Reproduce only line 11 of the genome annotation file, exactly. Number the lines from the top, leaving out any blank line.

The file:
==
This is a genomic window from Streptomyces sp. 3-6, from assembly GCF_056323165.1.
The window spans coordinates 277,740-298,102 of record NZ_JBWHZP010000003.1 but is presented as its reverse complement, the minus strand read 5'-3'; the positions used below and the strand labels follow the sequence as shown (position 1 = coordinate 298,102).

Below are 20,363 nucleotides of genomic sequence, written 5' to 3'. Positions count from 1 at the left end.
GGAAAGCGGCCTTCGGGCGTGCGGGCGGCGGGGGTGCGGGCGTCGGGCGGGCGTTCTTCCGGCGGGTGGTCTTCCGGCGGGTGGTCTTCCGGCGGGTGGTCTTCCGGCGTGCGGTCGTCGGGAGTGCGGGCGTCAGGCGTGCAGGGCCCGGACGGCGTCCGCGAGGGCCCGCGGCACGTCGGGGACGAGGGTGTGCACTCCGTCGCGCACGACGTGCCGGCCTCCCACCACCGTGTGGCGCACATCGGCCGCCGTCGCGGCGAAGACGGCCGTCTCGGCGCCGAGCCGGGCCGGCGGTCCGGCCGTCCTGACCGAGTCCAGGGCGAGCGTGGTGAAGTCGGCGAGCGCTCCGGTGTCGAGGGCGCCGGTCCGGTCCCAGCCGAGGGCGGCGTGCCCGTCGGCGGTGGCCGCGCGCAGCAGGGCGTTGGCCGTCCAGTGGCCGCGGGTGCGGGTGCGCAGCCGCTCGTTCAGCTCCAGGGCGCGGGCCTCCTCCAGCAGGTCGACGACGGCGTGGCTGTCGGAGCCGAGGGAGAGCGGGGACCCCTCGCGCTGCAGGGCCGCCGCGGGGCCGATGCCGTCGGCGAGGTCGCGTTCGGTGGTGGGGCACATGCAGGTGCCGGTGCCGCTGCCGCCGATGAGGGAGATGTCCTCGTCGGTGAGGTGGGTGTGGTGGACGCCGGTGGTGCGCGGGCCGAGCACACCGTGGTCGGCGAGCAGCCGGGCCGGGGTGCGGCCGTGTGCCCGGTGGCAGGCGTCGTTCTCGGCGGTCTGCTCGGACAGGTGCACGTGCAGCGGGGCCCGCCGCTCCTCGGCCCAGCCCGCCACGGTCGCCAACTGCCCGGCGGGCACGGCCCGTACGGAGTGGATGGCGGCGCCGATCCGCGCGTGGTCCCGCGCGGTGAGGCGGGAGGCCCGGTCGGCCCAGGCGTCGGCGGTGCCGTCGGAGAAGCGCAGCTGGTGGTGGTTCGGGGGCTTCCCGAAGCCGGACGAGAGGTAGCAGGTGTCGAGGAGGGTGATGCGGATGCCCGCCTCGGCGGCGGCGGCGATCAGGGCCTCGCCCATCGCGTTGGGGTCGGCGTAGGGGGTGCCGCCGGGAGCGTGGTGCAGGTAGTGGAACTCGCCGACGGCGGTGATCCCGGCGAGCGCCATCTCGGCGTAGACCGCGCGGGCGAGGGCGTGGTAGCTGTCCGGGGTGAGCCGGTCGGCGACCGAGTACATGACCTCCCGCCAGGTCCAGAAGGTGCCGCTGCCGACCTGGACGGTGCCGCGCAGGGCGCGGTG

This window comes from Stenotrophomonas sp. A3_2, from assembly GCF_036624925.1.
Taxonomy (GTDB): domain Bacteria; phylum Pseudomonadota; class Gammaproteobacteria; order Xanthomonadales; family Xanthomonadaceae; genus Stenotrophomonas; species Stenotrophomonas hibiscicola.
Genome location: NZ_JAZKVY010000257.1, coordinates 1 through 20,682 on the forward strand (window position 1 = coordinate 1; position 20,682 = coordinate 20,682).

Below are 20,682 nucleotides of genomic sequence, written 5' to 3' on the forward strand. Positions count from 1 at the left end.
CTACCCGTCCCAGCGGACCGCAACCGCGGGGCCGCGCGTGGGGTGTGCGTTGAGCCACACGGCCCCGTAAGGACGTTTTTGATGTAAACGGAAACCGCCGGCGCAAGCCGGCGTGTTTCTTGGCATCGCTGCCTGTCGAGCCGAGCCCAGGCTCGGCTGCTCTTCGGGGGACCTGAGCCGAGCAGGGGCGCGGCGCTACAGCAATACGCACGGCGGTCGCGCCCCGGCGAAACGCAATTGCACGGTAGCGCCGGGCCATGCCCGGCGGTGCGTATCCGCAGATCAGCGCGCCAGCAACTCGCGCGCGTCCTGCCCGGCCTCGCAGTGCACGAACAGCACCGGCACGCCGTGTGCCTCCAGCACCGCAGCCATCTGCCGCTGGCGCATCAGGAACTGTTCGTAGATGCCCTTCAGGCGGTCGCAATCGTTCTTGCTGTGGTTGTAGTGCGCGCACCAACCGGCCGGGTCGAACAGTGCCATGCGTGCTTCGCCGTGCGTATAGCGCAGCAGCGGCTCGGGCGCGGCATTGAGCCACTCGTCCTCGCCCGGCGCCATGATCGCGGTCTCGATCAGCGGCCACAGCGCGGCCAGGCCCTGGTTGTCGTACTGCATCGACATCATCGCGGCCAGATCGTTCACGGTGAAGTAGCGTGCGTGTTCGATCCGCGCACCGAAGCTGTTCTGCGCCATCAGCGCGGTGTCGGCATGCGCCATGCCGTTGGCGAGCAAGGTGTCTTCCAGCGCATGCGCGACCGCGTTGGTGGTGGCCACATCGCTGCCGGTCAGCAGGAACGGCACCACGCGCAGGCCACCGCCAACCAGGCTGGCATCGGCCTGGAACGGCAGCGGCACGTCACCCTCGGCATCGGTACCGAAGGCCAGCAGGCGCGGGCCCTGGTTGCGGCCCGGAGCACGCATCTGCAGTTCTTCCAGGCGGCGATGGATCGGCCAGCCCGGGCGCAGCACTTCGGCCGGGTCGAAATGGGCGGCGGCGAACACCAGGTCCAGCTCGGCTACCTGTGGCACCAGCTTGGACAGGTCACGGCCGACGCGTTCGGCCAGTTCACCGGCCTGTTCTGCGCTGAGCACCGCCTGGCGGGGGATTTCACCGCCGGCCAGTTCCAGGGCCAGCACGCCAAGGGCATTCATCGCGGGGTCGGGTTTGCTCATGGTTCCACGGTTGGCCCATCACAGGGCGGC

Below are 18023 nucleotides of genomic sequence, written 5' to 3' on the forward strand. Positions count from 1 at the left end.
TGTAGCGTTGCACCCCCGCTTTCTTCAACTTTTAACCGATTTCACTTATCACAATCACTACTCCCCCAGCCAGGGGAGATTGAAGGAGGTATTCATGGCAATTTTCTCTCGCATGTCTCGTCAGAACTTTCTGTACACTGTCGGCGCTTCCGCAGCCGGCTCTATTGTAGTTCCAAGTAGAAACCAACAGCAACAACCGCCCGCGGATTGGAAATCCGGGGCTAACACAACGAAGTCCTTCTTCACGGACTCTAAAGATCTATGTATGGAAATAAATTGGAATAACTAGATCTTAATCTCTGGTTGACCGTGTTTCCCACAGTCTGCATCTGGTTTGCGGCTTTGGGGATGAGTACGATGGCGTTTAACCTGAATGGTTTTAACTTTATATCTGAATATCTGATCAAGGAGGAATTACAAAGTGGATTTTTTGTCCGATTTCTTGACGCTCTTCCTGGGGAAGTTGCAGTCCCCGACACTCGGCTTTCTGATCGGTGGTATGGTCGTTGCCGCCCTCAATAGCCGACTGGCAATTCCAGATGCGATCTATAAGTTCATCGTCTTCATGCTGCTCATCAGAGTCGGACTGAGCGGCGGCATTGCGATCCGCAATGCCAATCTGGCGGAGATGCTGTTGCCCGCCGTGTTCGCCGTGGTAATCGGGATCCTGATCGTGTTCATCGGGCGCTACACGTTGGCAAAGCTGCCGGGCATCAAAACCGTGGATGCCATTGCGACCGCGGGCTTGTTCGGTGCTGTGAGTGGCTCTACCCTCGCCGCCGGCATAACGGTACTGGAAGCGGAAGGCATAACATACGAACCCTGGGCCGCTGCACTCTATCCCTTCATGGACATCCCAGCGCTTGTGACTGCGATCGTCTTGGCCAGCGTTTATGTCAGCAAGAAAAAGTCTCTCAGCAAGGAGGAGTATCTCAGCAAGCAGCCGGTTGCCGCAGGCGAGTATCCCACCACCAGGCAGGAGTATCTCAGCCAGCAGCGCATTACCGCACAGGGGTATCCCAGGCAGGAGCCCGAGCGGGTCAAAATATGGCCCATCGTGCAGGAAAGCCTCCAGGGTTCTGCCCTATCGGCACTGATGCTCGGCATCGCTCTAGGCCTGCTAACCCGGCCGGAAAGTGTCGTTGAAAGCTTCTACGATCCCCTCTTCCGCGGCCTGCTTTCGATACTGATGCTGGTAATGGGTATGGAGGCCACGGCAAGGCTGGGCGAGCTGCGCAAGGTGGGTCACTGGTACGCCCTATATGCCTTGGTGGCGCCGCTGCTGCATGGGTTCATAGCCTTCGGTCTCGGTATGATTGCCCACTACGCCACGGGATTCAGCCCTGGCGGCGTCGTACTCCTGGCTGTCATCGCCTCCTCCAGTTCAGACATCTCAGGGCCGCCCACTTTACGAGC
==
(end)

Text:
TGTAGCGTTGCACCCCCGCTTTCTTCAACTTTTAACCGATTTCACTTATCACAATCACTACTCCCCCAGCCAGGGGAGATTGAAGGAGGTATTCATGGCAATTTTCTCTCGCATGTCTCGTCAGAACTTTCTGTACACTGTCGGCGCTTCCGCAGCCGGCTCTATTGTAGTTCCAAGTAGAAACCAACAGCAACAACCGCCCGCGGATTGGAAATCCGGGGCTAACACAACGAAGTCCTTCTTCACGGACTCTAAAGATCTATGTATGGAAATAAATTGGAATAACTAGATCTTAATCTCTGGTTGACCGTGTTTCCCACAGTCTGCATCTGGTTTGCGGCTTTGGGGATGAGTACGATGGCGTTTAACCTGAATGGTTTTAACTTTATATCTGAATATCTGATCAAGGAGGAATTACAAAGTGGATTTTTTGTCCGATTTCTTGACGCTCTTCCTGGGGAAGTTGCAGTCCCCGACACTCGGCTTTCTGATCGGTGGTATGGTCGTTGCCGCCCTCAATAGCCGACTGGCAATTCCAGATGCGATCTATAAGTTCATCGTCTTCATGCTGCTCATCAGAGTCGGACTGAGCGGCGGCATTGCGATCCGCAATGCCAATCTGGCGGAGATGCTGTTGCCCGCCGTGTTCGCCGTGGTAATCGGGATCCTGATCGTGTTCATCGGGCGCTACACGTTGGCAAAGCTGCCGGGCATCAAAACCGTGGATGCCATTGCGACCGCGGGCTTGTTCGGTGCTGTGAGTGGCTCTACCCTCGCCGCCGGCATAACGGTACTGGAAGCGGAAGGCATAACATACGAACCCTGGGCCGCTGCACTCTATCCCTTCATGGACATCCCAGCGCTTGTGACTGCGATCGTCTTGGCCAGCGTTTATGTCAGCAAGAAAAAGTCTCTCAGCAAGGAGGAGTATCTCAGCAAGCAGCCGGTTGCCGCAGGCGAGTATCCCACCACCAGGCAGGAGTATCTCAGCCAGCAGCGCATTACCGCACAGGGGTATCCCAGGCAGGAGCCCGAGCGGGTCAAAATATGGCCCATCGTGCAGGAAAGCCTCCAGGGTTCTGCCCTATCGGCACTGATGCTCGGCATCGCTCTAGGCCTGCTAACCCGGCCGGAAAGTGTCGTTGAAAGCTTCTACGATCCCCTCTTCCGCGGCCTGCTTTCGATACTGATGCTGGTAATGGGTATGGAGGCCACGGCAAGGCTGGGCGAGCTGCGCAAGGTGGGTCACTGGTACGCCCTATATGCCTTGGTGGCGCCGCTGCTGCATGGGTTCATAGCCTTCGGTCTCGGTATGATTGCCCACTACGCCACGGGATTCAGCCCTGGCGGCGTCGTACTCCTGGCTGTCATCGCCTCCTCCAGTTCAGACATCTCAGGGCCGCCCACTTTACGAGC